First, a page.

A community based tourism model that works for people and the planet

Homestays are a community based tourism model that allow visitors the opportunity to experience the daily life of their host family and interact with the lived experience of local communities. This often includes community led tourist activities that offer an authentic insight into local knowledge, culture and customs. We believe homestays can have an impact beyond the sum of their parts – laying the foundations for an ecosystem of small community based businesses, building community resilience and providing a direct link between the health of the ocean and the people who rely on and want to visit it.

The widespread benefits of community based tourism models

For the community

When managed with a community-wide approach that is open, fair and transparent, homestays can bring communities together: amplifying local voices and serving as a multiplier in the community economy and diversifying alternative livelihoods. 

To complement homestays, community based tourism creates opportunities for local people to provide a range of products and services, including the supply of traditional construction materials, transport, fresh produce, traditional cuisine and crafts, as well as leading activities such as diving, trekking and birdwatching.

For families

Running a family business, such as a homestay, can be an effective route towards financial independence, releasing funds for education and helping families build the confidence and capacity to safeguard their futures.

“The main benefit of the homestays is that it allows us to take care of our family and all the income stays in the community.”
Alfonso, Homestay Owner
Atauro Island, Timor-Leste

For the environment

Developing tourism focused alternative livelihoods not only reduces reliance on natural resources in the community but stimulates pride of place, environmental interest and shared passions. At Blue Ventures we’ve witnessed firsthand the impact community ambassadors can have in leading new environmental initiatives from beach cleans and recycling projects to leading habitat surveying and fisheries monitoring.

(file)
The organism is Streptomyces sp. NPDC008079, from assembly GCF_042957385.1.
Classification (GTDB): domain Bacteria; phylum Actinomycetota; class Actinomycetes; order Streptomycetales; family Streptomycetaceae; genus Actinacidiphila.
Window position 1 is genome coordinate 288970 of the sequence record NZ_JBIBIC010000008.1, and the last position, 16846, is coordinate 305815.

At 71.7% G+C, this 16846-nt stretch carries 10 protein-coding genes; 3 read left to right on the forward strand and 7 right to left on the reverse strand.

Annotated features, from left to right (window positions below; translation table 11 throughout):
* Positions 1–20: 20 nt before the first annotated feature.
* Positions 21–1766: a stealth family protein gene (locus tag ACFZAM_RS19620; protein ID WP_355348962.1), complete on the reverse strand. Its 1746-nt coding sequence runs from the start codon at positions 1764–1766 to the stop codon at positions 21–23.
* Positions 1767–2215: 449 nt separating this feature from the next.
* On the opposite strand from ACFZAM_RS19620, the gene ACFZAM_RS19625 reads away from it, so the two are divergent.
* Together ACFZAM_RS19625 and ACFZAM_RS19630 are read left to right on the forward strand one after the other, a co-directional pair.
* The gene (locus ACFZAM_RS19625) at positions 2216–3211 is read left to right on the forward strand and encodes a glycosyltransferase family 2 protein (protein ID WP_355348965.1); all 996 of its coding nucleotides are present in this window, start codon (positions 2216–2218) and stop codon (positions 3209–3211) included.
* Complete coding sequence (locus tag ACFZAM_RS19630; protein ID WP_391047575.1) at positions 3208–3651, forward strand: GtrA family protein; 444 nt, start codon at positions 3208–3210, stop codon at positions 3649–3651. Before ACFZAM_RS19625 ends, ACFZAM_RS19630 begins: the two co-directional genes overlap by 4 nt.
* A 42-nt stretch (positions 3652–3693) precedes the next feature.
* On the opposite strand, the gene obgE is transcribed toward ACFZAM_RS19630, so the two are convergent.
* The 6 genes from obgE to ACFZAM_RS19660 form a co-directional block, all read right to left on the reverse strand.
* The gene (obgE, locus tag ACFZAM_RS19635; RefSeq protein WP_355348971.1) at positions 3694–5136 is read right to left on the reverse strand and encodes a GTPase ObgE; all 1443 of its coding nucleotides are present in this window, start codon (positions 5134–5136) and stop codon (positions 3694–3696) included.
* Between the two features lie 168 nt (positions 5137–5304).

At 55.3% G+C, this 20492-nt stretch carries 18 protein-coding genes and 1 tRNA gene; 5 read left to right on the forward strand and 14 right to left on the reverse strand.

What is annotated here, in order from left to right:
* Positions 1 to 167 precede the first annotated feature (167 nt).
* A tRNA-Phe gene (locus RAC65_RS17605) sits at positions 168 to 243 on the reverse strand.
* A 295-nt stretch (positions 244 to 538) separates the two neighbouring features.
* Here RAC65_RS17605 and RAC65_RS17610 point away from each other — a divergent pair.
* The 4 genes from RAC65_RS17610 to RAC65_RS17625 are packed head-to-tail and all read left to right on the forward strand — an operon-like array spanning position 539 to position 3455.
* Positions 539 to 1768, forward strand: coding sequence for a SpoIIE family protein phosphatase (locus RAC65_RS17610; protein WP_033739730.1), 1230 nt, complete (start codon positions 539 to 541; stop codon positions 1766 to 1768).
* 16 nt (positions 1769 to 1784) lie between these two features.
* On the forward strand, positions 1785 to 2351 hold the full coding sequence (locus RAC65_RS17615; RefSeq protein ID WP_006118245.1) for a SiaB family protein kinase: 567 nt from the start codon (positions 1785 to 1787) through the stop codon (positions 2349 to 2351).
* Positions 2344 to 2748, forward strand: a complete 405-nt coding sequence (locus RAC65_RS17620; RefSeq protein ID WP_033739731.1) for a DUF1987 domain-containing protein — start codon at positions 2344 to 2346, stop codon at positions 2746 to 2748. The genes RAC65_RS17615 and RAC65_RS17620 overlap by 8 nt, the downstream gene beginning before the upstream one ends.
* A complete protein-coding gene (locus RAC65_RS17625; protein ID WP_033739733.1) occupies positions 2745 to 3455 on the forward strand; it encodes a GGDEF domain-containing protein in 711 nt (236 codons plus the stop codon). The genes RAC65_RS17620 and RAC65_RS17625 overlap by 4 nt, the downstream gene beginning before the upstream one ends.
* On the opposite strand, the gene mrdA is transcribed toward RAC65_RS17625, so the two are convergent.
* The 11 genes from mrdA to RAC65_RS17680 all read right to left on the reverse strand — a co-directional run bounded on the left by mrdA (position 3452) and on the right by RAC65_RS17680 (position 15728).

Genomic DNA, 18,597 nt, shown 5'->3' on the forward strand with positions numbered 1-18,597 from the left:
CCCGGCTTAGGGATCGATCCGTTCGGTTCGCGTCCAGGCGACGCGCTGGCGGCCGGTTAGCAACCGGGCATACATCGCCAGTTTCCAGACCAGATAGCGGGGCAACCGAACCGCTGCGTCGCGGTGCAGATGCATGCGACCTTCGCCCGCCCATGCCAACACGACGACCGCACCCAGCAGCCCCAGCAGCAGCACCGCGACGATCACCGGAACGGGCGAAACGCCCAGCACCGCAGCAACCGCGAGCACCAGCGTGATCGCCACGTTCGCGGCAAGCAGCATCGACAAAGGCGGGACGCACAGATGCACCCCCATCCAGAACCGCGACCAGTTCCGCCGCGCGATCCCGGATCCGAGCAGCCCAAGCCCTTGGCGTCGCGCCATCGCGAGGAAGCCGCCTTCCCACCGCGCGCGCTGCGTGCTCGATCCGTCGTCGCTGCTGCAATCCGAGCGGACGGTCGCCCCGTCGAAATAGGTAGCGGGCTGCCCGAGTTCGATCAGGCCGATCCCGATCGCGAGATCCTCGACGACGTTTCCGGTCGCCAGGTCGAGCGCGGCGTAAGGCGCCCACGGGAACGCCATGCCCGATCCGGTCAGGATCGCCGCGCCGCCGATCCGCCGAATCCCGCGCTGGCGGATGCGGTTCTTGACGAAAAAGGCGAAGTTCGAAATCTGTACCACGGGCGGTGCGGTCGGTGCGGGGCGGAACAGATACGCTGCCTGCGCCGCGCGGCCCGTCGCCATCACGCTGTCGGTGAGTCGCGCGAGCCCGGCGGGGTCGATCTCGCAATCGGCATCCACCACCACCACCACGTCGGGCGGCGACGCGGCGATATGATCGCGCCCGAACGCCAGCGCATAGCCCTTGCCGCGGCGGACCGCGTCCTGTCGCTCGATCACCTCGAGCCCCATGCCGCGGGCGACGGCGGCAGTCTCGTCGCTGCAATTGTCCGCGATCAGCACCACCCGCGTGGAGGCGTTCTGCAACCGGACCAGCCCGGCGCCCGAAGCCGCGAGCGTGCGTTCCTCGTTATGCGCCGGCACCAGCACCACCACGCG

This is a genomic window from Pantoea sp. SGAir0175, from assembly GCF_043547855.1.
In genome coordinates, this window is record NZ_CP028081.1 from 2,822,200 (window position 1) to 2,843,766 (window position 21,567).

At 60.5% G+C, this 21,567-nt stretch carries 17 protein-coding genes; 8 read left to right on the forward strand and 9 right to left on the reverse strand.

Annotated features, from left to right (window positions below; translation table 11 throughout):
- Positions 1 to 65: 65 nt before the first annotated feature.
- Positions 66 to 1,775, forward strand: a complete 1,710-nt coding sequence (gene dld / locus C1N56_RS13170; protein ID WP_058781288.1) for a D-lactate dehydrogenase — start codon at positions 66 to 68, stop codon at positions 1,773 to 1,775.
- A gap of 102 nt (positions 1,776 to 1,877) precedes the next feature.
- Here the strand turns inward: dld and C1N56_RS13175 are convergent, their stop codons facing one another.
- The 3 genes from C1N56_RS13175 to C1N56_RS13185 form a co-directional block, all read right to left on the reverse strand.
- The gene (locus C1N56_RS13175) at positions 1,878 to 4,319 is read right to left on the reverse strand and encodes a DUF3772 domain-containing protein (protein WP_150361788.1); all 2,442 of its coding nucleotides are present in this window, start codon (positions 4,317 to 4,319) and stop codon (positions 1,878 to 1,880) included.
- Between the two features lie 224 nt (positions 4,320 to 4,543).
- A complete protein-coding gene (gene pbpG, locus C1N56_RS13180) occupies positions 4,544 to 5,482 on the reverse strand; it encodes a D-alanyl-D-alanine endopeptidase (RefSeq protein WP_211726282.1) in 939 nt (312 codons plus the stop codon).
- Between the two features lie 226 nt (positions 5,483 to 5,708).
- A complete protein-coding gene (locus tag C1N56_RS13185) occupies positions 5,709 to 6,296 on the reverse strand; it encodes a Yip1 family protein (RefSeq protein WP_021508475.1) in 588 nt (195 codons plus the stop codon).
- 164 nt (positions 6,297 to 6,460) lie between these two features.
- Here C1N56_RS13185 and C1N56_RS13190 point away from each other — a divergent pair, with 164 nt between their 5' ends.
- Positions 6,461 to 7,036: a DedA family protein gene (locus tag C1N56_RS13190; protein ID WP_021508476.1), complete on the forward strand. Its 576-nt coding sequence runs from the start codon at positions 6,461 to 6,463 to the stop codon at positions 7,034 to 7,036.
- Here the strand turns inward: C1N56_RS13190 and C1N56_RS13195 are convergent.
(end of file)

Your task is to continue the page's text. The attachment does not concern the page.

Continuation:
This can act as a catalyst in promoting further long-term interest in locally led marine management initiatives, in turn, delivering benefits back into the community through improved catches and increased ecotourism demand.

For tourists

Homestays offer tourists the opportunity to experience rural areas of outstanding natural beauty, often far removed from the typical tourist trail, in an authentic and meaningful cultural exchange. 

These models are initiated and run by the communities, who are proud to introduce new people to their way of life and share their local knowledge. In addition to this, tourists know that their money is going directly to the community and contributing to safeguarding the protection of livelihoods and the surrounding ecosystems.

At Blue Ventures we develop innovative and transformative approaches for nurturing and sustaining locally led marine conservation. Through this community-first approach, we support alternative livelihoods that increase local capacity, reduce the reliance on natural resources and build community resilience in the face of growing global emergencies. Utilising our experience in building successful community based tourism models, we facilitate and guide communities through this process.

In small-scale fishing communities, homestays have proven to be an inclusive and rewarding community initiative that provides reliable income for families that are amongst some of the most vulnerable to our changing climate, public health emergencies and depleted fish stocks. Homestays can act as a catalyst to diversifying local livelihoods, building new opportunities and developing sustained community led marine protection.”